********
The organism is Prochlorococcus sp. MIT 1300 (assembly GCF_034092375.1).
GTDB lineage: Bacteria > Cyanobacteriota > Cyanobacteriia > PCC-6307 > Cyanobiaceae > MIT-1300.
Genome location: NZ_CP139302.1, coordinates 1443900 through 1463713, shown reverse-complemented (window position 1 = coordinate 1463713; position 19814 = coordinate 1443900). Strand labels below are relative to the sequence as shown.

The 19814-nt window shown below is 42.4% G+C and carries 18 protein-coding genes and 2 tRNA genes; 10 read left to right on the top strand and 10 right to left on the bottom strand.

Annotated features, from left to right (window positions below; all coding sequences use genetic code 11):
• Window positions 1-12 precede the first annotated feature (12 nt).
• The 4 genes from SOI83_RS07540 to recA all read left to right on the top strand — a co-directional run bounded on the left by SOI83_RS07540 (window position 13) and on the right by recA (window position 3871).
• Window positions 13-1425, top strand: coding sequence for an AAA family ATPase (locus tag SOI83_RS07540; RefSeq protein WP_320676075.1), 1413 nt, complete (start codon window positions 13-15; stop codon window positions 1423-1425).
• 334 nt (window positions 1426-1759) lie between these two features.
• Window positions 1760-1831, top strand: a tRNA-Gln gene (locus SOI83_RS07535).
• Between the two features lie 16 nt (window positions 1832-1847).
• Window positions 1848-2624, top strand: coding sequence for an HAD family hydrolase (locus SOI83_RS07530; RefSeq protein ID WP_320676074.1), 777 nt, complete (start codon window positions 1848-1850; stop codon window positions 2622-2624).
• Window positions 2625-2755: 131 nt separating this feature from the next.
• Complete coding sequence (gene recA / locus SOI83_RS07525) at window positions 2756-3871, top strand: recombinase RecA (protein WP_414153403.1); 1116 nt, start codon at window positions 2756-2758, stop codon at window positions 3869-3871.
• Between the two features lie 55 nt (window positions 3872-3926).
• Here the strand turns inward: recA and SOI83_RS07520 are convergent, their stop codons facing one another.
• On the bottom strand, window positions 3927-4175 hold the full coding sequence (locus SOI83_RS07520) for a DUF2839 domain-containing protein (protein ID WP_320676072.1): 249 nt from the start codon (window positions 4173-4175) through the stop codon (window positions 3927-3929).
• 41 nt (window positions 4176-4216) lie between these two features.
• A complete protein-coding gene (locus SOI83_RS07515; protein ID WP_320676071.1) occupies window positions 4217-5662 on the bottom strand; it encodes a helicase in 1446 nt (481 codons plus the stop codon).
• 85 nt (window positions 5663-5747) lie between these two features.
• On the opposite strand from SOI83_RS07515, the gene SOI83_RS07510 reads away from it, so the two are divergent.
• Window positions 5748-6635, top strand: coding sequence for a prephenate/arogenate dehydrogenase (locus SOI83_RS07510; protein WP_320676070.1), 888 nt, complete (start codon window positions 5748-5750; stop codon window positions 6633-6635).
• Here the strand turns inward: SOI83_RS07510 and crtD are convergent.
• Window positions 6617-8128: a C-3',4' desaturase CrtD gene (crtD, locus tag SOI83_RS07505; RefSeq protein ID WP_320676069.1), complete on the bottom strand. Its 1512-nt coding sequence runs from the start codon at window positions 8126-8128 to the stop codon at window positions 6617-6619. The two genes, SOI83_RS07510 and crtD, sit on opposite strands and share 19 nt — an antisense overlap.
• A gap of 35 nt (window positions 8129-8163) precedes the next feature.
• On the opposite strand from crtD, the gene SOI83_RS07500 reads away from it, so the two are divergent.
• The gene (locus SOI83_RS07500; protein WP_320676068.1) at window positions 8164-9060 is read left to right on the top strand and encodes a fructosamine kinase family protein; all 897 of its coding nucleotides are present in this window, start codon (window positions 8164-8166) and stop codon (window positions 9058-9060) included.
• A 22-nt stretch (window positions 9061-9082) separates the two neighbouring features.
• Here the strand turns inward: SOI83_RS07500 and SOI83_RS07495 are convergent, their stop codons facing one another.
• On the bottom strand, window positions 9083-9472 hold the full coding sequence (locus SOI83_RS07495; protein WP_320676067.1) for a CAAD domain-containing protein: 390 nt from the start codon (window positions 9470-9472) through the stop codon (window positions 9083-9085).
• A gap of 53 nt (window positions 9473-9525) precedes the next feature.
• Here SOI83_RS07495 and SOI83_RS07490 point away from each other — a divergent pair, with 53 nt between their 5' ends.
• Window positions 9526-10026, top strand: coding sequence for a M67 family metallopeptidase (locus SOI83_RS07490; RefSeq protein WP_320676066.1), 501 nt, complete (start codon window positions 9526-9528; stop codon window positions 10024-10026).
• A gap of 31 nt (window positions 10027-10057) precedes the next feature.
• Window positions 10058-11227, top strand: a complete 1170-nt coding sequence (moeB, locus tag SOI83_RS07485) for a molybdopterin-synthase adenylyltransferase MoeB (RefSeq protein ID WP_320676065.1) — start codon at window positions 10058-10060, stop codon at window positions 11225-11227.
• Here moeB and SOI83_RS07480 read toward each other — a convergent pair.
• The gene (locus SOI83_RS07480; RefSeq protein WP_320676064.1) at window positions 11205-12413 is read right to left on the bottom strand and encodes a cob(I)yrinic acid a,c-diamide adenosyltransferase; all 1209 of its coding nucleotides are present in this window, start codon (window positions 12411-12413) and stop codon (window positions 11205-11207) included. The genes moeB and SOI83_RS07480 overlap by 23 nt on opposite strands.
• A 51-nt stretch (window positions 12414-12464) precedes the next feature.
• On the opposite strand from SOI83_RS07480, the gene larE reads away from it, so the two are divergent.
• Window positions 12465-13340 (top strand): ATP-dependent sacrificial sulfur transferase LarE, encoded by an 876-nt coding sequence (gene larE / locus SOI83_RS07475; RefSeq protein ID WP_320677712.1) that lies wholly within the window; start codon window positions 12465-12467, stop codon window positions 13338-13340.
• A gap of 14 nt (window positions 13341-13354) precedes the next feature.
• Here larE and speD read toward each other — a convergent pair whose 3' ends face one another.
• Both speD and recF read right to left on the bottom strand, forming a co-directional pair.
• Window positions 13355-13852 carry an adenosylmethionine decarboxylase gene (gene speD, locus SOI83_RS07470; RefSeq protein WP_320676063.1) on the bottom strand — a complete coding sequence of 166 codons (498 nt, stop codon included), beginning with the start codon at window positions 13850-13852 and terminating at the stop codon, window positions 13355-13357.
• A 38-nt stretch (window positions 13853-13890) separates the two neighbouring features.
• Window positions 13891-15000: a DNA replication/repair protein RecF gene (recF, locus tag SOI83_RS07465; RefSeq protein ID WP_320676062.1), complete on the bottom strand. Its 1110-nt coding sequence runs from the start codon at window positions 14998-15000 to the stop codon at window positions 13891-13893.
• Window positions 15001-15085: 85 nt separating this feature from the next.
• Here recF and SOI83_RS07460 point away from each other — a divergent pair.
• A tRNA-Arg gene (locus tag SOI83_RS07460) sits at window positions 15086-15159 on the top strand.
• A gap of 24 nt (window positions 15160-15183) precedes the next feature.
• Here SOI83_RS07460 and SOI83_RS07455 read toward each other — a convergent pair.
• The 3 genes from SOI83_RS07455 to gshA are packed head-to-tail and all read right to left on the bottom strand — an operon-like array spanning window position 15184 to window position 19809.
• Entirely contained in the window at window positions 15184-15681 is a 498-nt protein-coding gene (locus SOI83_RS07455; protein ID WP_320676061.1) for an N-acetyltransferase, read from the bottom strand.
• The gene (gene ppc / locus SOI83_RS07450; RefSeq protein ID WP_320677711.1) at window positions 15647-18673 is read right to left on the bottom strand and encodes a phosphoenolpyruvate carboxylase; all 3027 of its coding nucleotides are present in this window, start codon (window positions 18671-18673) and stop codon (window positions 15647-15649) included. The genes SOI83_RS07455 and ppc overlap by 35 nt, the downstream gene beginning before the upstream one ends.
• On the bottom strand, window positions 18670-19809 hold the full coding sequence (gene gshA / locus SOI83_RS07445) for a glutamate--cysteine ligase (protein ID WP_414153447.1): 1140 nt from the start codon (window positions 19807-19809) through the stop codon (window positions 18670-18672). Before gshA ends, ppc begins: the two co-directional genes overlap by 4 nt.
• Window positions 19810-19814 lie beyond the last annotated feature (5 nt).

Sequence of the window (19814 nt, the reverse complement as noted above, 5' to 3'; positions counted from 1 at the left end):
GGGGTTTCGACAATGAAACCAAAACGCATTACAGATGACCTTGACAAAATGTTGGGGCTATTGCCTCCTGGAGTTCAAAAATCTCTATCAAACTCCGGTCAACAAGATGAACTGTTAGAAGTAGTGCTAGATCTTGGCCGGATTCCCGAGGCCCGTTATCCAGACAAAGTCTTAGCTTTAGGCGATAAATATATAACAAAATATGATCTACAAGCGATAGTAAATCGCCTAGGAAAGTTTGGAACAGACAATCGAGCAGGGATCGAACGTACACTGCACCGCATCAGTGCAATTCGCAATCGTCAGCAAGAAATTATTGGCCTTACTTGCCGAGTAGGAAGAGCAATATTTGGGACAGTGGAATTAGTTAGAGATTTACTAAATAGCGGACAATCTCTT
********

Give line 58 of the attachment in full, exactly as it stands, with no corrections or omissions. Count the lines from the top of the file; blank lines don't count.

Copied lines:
GGGGTTTCGACAATGAAACCAAAACGCATTACAGATGACCTTGACAAAATGTTGGGGCTATTGCCTCCTGGAGTTCAAAAATCTCTATCAAACTCCGGTCAACAAGATGAACTGTTAGAAGTAGTGCTAGATCTTGGCCGGATTCCCGAGGCCCGTTATCCAGACAAAGTCTTAGCTTTAGGCGATAAATATATAACAAAATATGATCTACAAGCGATAGTAAATCGCCTAGGAAAGTTTGGAACAGACAATCGAGCAGGGATCGAACGTACACTGCACCGCATCAGTGCAATTCGCAATCGTCAGCAAGAAATTATTGGCCTTACTTGCCGAGTAGGAAGAGCAATATTTGGGACAGTGGAATTAGTTAGAGATTTACTAAATAGCGGACAATCTCTT